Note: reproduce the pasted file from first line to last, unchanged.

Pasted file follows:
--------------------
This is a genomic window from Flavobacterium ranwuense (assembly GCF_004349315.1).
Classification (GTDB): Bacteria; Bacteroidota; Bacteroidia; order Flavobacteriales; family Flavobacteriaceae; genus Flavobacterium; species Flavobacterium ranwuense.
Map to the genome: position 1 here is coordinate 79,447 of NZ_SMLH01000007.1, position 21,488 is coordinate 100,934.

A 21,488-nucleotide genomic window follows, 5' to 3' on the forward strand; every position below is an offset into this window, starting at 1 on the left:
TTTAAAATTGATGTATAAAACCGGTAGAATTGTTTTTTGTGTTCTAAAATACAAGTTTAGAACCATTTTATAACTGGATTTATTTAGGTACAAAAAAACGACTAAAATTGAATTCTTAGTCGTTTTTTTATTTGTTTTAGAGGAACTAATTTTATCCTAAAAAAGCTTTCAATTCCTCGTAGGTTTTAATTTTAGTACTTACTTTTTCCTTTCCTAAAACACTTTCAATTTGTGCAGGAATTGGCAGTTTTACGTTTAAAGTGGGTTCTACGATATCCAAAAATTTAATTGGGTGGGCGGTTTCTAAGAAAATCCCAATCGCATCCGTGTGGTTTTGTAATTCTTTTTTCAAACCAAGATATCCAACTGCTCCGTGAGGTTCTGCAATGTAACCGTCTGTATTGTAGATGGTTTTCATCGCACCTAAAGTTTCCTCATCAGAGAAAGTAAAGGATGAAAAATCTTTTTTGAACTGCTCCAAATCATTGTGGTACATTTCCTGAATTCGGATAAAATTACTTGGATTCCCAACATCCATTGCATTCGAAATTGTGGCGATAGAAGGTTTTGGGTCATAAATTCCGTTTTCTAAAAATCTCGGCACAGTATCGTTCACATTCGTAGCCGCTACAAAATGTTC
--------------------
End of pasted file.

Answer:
This is a genomic window from Flavobacterium ranwuense (assembly GCF_004349315.1).
Classification (GTDB): Bacteria; Bacteroidota; Bacteroidia; order Flavobacteriales; family Flavobacteriaceae; genus Flavobacterium; species Flavobacterium ranwuense.
Map to the genome: position 1 here is coordinate 79,447 of NZ_SMLH01000007.1, position 21,488 is coordinate 100,934.

A 21,488-nucleotide genomic window follows, 5' to 3' on the forward strand; every position below is an offset into this window, starting at 1 on the left:
TTTAAAATTGATGTATAAAACCGGTAGAATTGTTTTTTGTGTTCTAAAATACAAGTTTAGAACCATTTTATAACTGGATTTATTTAGGTACAAAAAAACGACTAAAATTGAATTCTTAGTCGTTTTTTTATTTGTTTTAGAGGAACTAATTTTATCCTAAAAAAGCTTTCAATTCCTCGTAGGTTTTAATTTTAGTACTTACTTTTTCCTTTCCTAAAACACTTTCAATTTGTGCAGGAATTGGCAGTTTTACGTTTAAAGTGGGTTCTACGATATCCAAAAATTTAATTGGGTGGGCGGTTTCTAAGAAAATCCCAATCGCATCCGTGTGGTTTTGTAATTCTTTTTTCAAACCAAGATATCCAACTGCTCCGTGAGGTTCTGCAATGTAACCGTCTGTATTGTAGATGGTTTTCATCGCACCTAAAGTTTCCTCATCAGAGAAAGTAAAGGATGAAAAATCTTTTTTGAACTGCTCCAAATCATTGTGGTACATTTCCTGAATTCGGATAAAATTACTTGGATTCCCAACATCCATTGCATTCGAAATTGTGGCGATAGAAGGTTTTGGGTCATAAATTCCGTTTTCTAAAAATCTCGGCACAGTATCGTTCACATTCGTAGCCGCTACAAAATGTTC